Monday, July 4, 2011

The Cure for the Common Everything. Best Paleo Veggie Burgers Ever, Plus a Little Impermanence For Good Measure

Yesterday morning I sat down to a precious few minutes at the computer and began to load last week's photos for My Time-Lapse Life.  My computer crashed.  Undeterred, I rebooted, only to discover that iPhoto was completely blank.  Yep, pictures all gone.  Five years of photos, not backed up. (The thing about the lower items on my to-do list is that, as the upper items all involve the survival of the family and are barely executed most of the time, they stay at the bottom.  Undone.  I have been meaning to back up my iPhoto and iTunes for about 3 years.)

My first reaction was to wail and weep as if the house had burned down.  Since then, oddly, I have felt really calm about the whole thing.  There is a good chance that I can retrieve the files if I take the machine to a tech (yes, I will buy backup memory and back everything up RIGHT THEN!), but my usual response to this type of situation is to panic until I have taken care of things.

Why am I sharing this scintillating tale with you? Well, in addition to offering an explanation for why I won't include any pictures this week, I think this is a testament to the incredible success my current dietary regimen has had in terms of regulating my adrenals.  Accepting impermanence, staying present and mindful, meeting each moment with openness and energy; everything is suddenly much easier.

I have shared here before that I often have insomnia, waking during the night for hours at a time.  While my other anxiety symptoms have declined over the years as I have made chances to my lifestyle and diet, I occasionally feel panicky or my heart races.  I have to be very careful what "news" I consume and how; certain issues put me over the edge and I have trouble bringing myself back to a normal mental and emotional state.

Last week, I wrote that I was making a casual transition to a modified paleolithic diet (and by modified I mean that I cheat sometimes!).  So now that I have gone and told everyone to eat lentils, I am easing myself off legumes and pulses.  Since I stopped eating wheat and all other grains (I am not strict about beans and lentils and dairy products, although I can tell that I don't digest as well when I eat them), I sleep at night.  Almost every day, I wake up refreshed at a reasonable hour.  If I am up during the night, it is because the baby is needing something, and I can usually nap during the day with him to catch up.  Other than that, I have energy all the time.  I feel terrific.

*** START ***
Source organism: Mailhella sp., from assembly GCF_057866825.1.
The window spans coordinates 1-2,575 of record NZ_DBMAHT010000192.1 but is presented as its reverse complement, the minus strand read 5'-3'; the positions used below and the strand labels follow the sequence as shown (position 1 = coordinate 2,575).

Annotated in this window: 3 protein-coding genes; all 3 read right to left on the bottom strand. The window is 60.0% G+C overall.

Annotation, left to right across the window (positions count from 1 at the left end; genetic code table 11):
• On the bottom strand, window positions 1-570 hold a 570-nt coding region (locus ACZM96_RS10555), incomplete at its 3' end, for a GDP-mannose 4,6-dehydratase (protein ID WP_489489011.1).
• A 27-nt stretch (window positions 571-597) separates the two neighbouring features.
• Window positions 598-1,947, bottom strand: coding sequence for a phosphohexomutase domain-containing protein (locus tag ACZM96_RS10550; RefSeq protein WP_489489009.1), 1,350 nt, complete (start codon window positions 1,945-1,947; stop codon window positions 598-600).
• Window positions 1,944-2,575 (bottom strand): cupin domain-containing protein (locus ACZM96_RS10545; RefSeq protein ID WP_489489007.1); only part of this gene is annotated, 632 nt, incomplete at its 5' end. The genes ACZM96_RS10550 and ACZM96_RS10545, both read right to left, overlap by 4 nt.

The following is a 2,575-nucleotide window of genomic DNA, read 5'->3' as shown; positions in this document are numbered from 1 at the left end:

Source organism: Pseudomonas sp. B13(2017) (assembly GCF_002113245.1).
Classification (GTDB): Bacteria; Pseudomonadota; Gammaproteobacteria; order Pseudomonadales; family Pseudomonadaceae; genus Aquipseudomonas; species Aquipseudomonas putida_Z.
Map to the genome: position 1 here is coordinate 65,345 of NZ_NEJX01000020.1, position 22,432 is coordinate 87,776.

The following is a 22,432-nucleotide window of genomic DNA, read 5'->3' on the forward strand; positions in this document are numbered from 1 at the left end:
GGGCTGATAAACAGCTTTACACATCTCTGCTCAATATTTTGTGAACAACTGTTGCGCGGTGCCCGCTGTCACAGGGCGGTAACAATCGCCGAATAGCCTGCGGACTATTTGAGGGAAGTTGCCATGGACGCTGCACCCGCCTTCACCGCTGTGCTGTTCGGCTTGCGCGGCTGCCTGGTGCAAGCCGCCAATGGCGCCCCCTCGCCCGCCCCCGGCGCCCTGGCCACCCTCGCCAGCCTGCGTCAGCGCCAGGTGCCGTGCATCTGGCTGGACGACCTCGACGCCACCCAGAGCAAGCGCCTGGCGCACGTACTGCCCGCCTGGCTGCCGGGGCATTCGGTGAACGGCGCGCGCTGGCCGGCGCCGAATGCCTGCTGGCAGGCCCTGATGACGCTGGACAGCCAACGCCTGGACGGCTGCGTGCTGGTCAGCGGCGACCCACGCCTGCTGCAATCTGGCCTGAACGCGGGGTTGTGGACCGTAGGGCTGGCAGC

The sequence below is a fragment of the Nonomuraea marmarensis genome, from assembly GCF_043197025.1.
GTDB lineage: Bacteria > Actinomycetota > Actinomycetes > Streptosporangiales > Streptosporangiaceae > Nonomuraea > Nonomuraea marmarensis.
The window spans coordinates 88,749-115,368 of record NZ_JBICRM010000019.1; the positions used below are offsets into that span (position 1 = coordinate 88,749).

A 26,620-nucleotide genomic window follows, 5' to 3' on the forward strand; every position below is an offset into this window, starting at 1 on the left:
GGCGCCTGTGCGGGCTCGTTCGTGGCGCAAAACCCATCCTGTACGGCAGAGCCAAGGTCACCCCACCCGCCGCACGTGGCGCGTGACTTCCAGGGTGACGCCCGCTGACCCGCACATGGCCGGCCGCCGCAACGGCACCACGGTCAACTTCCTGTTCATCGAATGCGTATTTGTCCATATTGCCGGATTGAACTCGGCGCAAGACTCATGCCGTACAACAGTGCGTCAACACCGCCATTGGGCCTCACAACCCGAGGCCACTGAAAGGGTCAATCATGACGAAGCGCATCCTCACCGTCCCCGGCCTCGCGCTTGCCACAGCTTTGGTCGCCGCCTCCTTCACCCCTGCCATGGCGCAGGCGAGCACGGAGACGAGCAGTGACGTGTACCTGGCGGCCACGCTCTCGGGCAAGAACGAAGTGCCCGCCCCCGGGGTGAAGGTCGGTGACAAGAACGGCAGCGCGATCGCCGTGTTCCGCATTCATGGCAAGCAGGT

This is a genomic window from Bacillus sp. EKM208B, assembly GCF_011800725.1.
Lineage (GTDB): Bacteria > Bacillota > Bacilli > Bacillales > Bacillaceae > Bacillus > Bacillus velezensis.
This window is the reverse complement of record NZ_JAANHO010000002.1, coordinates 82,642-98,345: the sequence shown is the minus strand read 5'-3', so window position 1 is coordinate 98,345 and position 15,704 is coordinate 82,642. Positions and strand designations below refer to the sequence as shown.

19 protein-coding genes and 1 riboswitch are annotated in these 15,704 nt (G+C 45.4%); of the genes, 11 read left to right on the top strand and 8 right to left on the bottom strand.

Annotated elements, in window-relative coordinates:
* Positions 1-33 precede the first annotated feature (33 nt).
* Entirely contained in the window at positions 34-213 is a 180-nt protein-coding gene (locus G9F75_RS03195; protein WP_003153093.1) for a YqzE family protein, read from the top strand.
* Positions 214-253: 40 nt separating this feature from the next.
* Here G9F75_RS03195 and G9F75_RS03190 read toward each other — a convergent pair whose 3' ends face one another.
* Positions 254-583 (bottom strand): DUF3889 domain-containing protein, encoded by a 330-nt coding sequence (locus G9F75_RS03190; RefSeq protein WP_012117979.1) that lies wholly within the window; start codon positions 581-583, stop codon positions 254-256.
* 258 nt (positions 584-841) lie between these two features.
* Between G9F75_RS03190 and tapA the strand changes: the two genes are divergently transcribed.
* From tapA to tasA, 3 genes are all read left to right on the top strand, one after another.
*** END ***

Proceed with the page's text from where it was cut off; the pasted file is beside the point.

The big issue I am noticing during the transition is that I am hungry often.  At first, I felt really hungry, and I just ate snacks as often as I could, making sure to keep a lot of good stuff on hand.  After a little more than a week, I need to eat fairly often, but I don't feel ravenously hungry ever.  I don't eat very much at any one time, except for when I occasionally eat meat.  When I eat meat, I tend to eat a lot, and then I am not hungry for a long time; usually well into the next morning.  It occurs to me that I may be adjusting to a natural condition of being slightly hungry; I don't need to eat, but I can.  That would make sense if I were a grazing omnivore in a jungle somewhere.

One symptom I have been fortunate to avoid over the years is chronic headaches, but I know many folks who suffer from them.  I have recently read some fascinating stuff about glutamates (including, but not at all limited to, MSG).  You are right, Mom, autolyzed yeast is essentially MSG.  A lot of foods are high in glutamates, or exacerbate glutamate-sensitivity when cooked or fermented.  Check out the information on this website, it is fascinating stuff.  All of us should be careful with glutamates.  We need some, they are essential to the production of hormones that calm us down.  Too much overwhelms these processes and produces opposite and undesirable effects.  This is an area where I need to learn a lot more, so please add any links that are useful to you.

So what are we eating, you may ask? Here are some terrific recipes that are working for our family.  I still make bread or pasta when it is requested, but I am noticing a decline in demand lately as we all start feeling better.

I am living out of Ani Phyo's "Ani's Raw Food Kitchen".  Sometimes I follow her recipes but cook them.  I find the text in this book to be somewhat sanctimonious and annoying, but the recipes are terrific.

Sun Burgers with Basil Cashew Sauce

  • 3/4 C chopped celery
  • 1/4 C chopped yellow onion
  • 1 C chopped cremini mushrooms
  • 1t sea salt
  • 2t dried oregano or 2T fresh oregano
  • 1 C sunflower seeds, ground 
  • 1/2 C flax seeds, ground
  • 1/2 C water
  • 1/4 C chopped parsley
  • Basil Cashew Sauce, see below

  • Mix all the ingredients in a bowl, adding water last to get a good burger texture.  As it is important not to eat mushrooms raw, you can either pre-marinate them in a little olive oil and tamari, as I did, or cook the burgers.
  • Form burger patties.
  • If cooking, bake at 350 for about 10-15 minutes, checking regularly.
I did not use parchment or silpats, but I think these would be helpful in keeping the burgers from sticking the pans.

Basil Cashew Sauce


  • 1 medium garlic clove
  • 1 t sea salt
  • 2 C cashews (I soak mine for 4-8 hours)
  • 4T lemon juice.  If fresh, juice of 2 lemons
  • 1 T olive oil
  • 1 bunch basil
  • 1/2 C water, as needed

  • Puree all ingredients in blender or food processor to make a thick cream.  
I keep a batch of this in the fridge; it is terrific on raw veggies, or on "breads" (I'll add some bread/cracker recipes next week).

Ragged animal hides not required.


  1. I can't wait to make this! Trying to eat Paleo and being a vegetarian is a challenge!